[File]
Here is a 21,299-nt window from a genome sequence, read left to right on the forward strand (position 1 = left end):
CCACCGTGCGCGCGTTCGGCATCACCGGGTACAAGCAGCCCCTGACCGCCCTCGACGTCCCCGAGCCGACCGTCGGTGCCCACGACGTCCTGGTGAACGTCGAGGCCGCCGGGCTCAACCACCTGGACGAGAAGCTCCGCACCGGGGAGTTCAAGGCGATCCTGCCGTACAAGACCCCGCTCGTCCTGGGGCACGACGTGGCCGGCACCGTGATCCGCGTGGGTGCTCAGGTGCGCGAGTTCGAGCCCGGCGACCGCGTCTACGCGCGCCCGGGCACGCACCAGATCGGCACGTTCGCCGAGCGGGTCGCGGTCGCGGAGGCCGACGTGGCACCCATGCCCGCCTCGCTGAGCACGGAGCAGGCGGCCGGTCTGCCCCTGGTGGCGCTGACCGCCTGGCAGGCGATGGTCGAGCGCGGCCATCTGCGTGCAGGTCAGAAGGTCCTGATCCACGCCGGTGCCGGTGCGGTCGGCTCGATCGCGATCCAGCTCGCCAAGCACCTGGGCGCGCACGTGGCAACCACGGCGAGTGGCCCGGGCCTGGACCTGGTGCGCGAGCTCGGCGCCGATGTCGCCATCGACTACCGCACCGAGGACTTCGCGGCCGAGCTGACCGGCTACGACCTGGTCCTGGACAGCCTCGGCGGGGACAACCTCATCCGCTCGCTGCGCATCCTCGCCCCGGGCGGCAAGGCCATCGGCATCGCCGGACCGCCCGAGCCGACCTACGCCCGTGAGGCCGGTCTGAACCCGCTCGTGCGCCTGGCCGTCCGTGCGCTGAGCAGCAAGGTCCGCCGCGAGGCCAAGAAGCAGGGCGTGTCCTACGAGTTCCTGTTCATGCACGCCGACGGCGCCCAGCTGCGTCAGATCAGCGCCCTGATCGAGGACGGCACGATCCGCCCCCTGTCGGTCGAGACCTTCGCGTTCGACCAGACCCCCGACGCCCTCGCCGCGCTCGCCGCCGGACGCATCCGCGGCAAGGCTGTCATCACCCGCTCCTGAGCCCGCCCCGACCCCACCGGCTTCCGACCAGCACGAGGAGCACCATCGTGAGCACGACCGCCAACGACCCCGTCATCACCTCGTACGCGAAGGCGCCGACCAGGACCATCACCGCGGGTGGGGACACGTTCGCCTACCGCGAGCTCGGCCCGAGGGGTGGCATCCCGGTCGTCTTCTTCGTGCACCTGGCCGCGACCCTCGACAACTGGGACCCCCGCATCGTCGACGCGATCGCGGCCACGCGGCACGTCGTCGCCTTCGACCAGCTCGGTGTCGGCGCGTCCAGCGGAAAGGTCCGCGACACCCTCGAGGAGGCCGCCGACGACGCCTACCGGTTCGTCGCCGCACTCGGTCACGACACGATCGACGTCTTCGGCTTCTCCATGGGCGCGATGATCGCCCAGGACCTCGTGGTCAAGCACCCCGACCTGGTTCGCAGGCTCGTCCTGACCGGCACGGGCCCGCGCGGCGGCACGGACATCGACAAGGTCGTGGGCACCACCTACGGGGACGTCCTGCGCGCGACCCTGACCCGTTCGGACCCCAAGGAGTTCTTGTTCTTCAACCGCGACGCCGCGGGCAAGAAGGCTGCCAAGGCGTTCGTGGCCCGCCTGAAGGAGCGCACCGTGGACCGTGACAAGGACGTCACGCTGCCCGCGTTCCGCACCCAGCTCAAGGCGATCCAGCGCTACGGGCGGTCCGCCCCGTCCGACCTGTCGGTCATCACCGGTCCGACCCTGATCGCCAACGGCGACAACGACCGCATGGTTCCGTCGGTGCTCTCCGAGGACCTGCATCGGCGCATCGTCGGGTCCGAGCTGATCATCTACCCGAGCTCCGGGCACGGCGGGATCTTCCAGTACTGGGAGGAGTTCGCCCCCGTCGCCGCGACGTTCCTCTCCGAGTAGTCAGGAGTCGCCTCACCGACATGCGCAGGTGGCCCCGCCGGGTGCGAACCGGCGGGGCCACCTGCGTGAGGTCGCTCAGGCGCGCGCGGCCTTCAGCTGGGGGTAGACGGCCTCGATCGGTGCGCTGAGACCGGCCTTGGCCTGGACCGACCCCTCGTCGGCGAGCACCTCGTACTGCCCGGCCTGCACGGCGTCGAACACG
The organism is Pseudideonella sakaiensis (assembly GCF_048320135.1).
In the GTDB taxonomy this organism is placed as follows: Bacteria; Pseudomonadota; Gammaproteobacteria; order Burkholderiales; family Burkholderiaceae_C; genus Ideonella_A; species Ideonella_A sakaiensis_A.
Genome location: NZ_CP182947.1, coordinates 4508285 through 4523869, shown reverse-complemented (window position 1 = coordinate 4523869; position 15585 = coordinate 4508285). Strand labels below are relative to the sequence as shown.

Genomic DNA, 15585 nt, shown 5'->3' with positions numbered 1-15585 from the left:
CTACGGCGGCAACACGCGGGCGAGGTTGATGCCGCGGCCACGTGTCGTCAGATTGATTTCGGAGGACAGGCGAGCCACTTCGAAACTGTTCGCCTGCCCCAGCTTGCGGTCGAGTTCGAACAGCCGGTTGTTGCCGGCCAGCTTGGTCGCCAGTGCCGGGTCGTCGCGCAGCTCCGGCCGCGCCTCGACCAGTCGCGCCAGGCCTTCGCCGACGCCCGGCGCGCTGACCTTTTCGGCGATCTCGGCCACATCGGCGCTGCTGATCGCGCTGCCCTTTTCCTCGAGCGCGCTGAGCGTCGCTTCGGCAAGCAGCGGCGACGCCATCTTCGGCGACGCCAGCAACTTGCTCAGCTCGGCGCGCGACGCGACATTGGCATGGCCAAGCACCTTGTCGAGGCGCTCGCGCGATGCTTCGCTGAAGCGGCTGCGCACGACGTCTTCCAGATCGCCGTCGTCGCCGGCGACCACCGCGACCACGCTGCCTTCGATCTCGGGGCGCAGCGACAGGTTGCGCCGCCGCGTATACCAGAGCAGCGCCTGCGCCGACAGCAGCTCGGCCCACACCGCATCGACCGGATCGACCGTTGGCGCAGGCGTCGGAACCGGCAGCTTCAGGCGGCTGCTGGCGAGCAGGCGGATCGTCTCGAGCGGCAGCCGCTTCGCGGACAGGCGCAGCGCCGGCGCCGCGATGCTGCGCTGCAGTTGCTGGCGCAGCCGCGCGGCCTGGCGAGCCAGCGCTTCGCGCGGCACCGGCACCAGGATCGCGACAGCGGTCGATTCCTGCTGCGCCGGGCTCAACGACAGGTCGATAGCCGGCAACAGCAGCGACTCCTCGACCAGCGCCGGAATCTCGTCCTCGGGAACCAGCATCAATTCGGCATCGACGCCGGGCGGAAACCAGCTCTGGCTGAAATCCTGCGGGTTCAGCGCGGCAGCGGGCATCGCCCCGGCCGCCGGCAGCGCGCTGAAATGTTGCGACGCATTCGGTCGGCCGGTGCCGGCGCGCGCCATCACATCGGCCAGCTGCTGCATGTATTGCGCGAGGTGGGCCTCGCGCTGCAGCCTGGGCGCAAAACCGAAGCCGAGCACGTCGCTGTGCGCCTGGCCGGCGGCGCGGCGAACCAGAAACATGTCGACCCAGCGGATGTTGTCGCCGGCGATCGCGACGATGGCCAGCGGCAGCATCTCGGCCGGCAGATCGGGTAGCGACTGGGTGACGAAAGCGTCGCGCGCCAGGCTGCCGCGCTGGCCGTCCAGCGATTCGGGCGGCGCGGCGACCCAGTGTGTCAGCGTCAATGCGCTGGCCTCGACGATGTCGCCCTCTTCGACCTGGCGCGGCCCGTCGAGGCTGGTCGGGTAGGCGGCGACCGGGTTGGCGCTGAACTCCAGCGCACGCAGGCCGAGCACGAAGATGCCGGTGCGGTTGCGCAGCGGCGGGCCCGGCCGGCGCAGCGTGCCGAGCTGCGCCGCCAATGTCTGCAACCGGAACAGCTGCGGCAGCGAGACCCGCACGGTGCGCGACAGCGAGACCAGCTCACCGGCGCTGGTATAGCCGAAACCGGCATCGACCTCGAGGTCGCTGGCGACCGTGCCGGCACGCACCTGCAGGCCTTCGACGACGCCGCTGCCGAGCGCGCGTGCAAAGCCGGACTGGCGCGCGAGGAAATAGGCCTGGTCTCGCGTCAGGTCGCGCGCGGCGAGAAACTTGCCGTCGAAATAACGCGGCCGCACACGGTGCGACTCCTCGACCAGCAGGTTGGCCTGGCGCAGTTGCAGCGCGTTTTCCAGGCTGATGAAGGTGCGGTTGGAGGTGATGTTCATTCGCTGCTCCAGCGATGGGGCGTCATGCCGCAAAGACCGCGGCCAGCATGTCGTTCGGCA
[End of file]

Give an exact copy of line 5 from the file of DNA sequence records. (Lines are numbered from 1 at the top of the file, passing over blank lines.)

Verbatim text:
Genome location: NZ_CP182947.1, coordinates 4508285 through 4523869, shown reverse-complemented (window position 1 = coordinate 4523869; position 15585 = coordinate 4508285). Strand labels below are relative to the sequence as shown.